Imagine the outcry today if a new famine were to hit Ethiopia–and the government in Addis Ababa nevertheless allowed tons of locally-grown food to leave the country for the benefit of foreign consumers. It would invite loud condemnations from abroad and spark political unrest at home.
Yet we may see episodes such as this unfold in the not-too-distant future, if food-importing nations continue to buy farmland in the developing world at their current pace. Since 2006, they’ve purchased 20 million acres, mostly in Africa, according to the International Food Policy Research Institute (IFPRI). The buyers have obtained this farmland in the name of their own food security.
The desire for a dependable source of food makes sense, but this particular approach won’t bear fruit. Rather than trying to buy farmland in faraway places, the food importers should work to improve the free flow of global trade. They’ll be much better off for their efforts, and so will everyone else.
The real-estate rush is beginning to capture the attention of journalists and the public. Business Week called it the “land grab for the world’s farms.” Countries such as China, Egypt, Japan, South Korea, and the United Arab Emirates are scooping up land in agricultural regions.
In recent months, Saudi Arabian investors have paid $100 million for a wheat and barley farm in Ethiopia as well as for tracts in Sudan. They’ve also bought rice paddies in Indonesia and Thailand. China is a major player as well, with huge farms in Algeria, Mozambique, and Zimbabwe that may employ a million Chinese laborers.
The motivation is understandable. Saudi Arabia is a big desert where almost nothing grows. China has a lot of arable land, but not enough to support its own massive population. These countries, and many others, have no choice but to look beyond their borders for food.
What they’ve done, however, is confuse food security with self-sufficiency.
Food security involves the availability of food and easy access to it–an important consideration in a world that will soon have grown to a billion hungry people, according to the United Nations. Food insecurity can lead to malnourishment and starvation.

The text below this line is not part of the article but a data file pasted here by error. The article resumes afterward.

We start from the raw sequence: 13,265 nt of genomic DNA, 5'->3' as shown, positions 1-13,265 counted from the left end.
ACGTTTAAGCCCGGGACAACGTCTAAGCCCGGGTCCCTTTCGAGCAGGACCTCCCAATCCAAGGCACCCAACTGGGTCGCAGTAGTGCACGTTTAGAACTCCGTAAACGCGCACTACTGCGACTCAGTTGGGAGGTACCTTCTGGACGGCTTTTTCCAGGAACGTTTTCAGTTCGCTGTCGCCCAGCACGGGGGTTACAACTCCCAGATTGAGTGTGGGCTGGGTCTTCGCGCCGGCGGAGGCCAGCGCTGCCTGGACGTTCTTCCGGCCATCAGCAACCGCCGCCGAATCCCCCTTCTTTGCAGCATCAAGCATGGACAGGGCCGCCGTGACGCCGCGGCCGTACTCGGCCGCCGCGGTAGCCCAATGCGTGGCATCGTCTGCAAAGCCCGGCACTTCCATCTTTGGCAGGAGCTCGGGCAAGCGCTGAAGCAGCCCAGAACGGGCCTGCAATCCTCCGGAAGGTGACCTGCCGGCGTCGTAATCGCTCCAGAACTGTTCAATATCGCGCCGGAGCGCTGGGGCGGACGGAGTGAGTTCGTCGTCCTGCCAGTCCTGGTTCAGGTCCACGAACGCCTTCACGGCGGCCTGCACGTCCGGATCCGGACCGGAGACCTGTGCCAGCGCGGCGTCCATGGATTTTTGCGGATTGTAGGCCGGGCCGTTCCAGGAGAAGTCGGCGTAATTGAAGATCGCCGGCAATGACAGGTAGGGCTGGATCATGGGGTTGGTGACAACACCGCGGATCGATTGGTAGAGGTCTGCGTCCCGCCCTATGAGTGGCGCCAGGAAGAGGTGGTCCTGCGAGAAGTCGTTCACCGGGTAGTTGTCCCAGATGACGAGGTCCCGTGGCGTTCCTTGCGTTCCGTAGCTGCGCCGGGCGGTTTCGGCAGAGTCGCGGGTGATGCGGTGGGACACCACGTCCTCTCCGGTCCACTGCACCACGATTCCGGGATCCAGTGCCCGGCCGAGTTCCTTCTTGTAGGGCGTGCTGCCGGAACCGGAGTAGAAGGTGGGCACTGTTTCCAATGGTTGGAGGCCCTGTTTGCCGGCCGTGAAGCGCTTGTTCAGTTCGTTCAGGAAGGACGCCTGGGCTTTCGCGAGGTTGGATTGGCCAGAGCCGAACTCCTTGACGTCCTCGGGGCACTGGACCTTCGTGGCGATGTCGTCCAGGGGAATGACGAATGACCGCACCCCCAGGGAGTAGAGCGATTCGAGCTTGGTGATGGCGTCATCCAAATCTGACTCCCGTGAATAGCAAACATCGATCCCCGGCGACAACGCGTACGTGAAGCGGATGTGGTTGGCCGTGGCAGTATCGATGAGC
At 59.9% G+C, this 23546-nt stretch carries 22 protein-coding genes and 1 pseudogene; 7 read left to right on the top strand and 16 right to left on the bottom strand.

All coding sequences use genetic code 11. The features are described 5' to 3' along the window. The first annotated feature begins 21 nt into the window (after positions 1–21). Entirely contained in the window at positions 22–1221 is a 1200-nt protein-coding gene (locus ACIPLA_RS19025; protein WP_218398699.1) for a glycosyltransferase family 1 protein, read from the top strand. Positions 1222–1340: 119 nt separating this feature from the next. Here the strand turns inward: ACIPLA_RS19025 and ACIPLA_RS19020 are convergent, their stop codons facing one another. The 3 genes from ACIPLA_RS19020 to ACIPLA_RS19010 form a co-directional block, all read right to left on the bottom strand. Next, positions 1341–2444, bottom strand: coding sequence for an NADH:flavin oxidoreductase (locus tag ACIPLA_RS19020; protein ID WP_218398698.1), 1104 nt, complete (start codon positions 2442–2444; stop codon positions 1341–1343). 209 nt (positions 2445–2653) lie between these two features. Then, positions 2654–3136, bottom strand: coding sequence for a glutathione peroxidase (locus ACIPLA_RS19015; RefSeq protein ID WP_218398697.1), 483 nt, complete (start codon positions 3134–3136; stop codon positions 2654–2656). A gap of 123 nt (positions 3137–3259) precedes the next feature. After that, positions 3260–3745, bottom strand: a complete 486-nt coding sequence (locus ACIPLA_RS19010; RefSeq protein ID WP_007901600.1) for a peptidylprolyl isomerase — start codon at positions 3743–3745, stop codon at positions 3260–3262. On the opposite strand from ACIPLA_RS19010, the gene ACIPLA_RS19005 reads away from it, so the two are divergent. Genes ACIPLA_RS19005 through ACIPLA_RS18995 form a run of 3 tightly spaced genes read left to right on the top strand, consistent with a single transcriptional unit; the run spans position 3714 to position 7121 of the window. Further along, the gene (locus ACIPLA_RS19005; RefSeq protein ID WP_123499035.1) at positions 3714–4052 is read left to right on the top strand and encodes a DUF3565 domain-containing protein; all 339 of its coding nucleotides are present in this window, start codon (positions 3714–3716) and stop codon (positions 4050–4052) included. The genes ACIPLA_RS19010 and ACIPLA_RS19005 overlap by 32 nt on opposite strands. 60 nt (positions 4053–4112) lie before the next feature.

Thankfully, food security does not require self-sufficiency. Although countries everywhere seek to grow their own food, they don’t have to behave as if they’re in isolation, cut off from the rest of the planet. Farmers and consumers can trade goods and services across borders. Countries that don’t produce enough calories–because of a poor climate, bad soil, an urbanized population, or whatever–can buy them from those that produce more than enough.
A stable system of global trade in agricultural products is therefore essential. To a certain degree, we already have this. But we can do much better. Protectionism distorts trade in food more than any other commodity. World leaders should push for further reforms, through individual trade agreements such as the proposed pact between the United States and Colombia, as well as through comprehensive accords such as the Doha round of global trade talks.
This is how nations will achieve food security: When buyers and sellers can meet on a level playing field, one that isn’t tilted by political interference in the form of tariffs or taxes.
Governments that think real-estate acquisitions in developing countries represent a new path to food security are fooling themselves. Their rights to these farmlands may appear safe today, but they will be violated the moment trouble strikes. In Madagascar, a plan to lease more than 2 million acres to South Korea for 99 years contributed to violent riots and the president’s ouster earlier this year–and this was just over a prospective plan, not one that was actually doing for Madagascar what exports did for Ireland during the great potato famine.
We should let markets work, even across borders. When the world needs more food, farmers will grow it and sell it, both for their own communities and the wider world.
Dean Kleckner, an Iowa farmer, chairs Truth About Trade & Technology. www.truthabouttrade.org